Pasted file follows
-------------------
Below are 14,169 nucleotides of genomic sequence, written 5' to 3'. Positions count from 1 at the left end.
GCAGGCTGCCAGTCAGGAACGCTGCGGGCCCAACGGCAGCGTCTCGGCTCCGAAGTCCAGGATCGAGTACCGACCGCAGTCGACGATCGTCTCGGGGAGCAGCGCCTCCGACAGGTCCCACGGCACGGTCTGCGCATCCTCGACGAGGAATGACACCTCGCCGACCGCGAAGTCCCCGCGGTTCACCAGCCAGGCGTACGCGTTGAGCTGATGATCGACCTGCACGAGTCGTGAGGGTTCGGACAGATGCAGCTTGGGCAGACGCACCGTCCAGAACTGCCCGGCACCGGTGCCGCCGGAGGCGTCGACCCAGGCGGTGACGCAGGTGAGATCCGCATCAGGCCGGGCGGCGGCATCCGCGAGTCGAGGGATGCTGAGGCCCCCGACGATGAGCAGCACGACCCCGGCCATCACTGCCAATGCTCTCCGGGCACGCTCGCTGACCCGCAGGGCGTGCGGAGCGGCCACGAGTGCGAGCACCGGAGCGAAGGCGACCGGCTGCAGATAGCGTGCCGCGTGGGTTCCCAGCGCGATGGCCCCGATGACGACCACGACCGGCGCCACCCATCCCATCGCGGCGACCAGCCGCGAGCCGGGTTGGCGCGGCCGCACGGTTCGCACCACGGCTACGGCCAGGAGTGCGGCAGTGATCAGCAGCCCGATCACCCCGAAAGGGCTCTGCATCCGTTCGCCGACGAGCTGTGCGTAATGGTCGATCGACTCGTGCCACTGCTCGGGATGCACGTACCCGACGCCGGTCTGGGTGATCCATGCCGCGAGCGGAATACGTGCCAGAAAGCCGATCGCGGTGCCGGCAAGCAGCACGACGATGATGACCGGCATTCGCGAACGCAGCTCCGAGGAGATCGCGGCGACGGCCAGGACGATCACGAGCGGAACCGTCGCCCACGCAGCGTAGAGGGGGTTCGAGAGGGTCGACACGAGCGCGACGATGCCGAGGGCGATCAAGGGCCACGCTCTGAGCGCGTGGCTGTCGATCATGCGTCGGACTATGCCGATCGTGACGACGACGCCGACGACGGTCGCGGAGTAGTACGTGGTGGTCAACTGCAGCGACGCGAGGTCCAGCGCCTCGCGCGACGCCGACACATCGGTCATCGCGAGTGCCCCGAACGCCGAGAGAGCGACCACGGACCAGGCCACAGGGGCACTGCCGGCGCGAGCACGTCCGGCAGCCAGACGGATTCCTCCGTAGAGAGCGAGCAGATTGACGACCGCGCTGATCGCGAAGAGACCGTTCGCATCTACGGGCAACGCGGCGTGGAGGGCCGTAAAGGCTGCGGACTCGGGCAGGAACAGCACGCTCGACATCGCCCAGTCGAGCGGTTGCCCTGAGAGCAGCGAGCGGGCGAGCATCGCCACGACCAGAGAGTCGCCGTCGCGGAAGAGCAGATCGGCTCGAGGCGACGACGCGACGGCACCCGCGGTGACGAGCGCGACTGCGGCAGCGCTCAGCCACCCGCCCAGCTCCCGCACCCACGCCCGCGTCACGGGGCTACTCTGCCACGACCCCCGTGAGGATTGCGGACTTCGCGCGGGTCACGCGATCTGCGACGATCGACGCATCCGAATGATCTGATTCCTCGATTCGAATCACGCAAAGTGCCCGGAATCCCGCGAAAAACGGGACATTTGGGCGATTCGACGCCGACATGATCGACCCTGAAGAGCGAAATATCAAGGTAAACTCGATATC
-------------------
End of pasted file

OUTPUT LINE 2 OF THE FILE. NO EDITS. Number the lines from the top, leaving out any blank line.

GCAGGCTGCCAGTCAGGAACGCTGCGGGCCCAACGGCAGCGTCTCGGCTCCGAAGTCCAGGATCGAGTACCGACCGCAGTCGACGATCGTCTCGGGGAGCAGCGCCTCCGACAGGTCCCACGGCACGGTCTGCGCATCCTCGACGAGGAATGACACCTCGCCGACCGCGAAGTCCCCGCGGTTCACCAGCCAGGCGTACGCGTTGAGCTGATGATCGACCTGCACGAGTCGTGAGGGTTCGGACAGATGCAGCTTGGGCAGACGCACCGTCCAGAACTGCCCGGCACCGGTGCCGCCGGAGGCGTCGACCCAGGCGGTGACGCAGGTGAGATCCGCATCAGGCCGGGCGGCGGCATCCGCGAGTCGAGGGATGCTGAGGCCCCCGACGATGAGCAGCACGACCCCGGCCATCACTGCCAATGCTCTCCGGGCACGCTCGCTGACCCGCAGGGCGTGCGGAGCGGCCACGAGTGCGAGCACCGGAGCGAAGGCGACCGGCTGCAGATAGCGTGCCGCGTGGGTTCCCAGCGCGATGGCCCCGATGACGACCACGACCGGCGCCACCCATCCCATCGCGGCGACCAGCCGCGAGCCGGGTTGGCGCGGCCGCACGGTTCGCACCACGGCTACGGCCAGGAGTGCGGCAGTGATCAGCAGCCCGATCACCCCGAAAGGGCTCTGCATCCGTTCGCCGACGAGCTGTGCGTAATGGTCGATCGACTCGTGCCACTGCTCGGGATGCACGTACCCGACGCCGGTCTGGGTGATCCATGCCGCGAGCGGAATACGTGCCAGAAAGCCGATCGCGGTGCCGGCAAGCAGCACGACGATGATGACCGGCATTCGCGAACGCAGCTCCGAGGAGATCGCGGCGACGGCCAGGACGATCACGAGCGGAACCGTCGCCCACGCAGCGTAGAGGGGGTTCGAGAGGGTCGACACGAGCGCGACGATGCCGAGGGCGATCAAGGGCCACGCTCTGAGCGCGTGGCTGTCGATCATGCGTCGGACTATGCCGATCGTGACGACGACGCCGACGACGGTCGCGGAGTAGTACGTGGTGGTCAACTGCAGCGACGCGAGGTCCAGCGCCTCGCGCGACGCCGACACATCGGTCATCGCGAGTGCCCCGAACGCCGAGAGAGCGACCACGGACCAGGCCACAGGGGCACTGCCGGCGCGAGCACGTCCGGCAGCCAGACGGATTCCTCCGTAGAGAGCGAGCAGATTGACGACCGCGCTGATCGCGAAGAGACCGTTCGCATCTACGGGCAACGCGGCGTGGAGGGCCGTAAAGGCTGCGGACTCGGGCAGGAACAGCACGCTCGACATCGCCCAGTCGAGCGGTTGCCCTGAGAGCAGCGAGCGGGCGAGCATCGCCACGACCAGAGAGTCGCCGTCGCGGAAGAGCAGATCGGCTCGAGGCGACGACGCGACGGCACCCGCGGTGACGAGCGCGACTGCGGCAGCGCTCAGCCACCCGCCCAGCTCCCGCACCCACGCCCGCGTCACGGGGCTACTCTGCCACGACCCCCGTGAGGATTGCGGACTTCGCGCGGGTCACGCGATCTGCGACGATCGACGCATCCGAATGATCTGATTCCTCGATTCGAATCACGCAAAGTGCCCGGAATCCCGCGAAAAACGGGACATTTGGGCGATTCGACGCCGACATGATCGACCCTGAAGAGCGAAATATCAAGGTAAACTCGATATC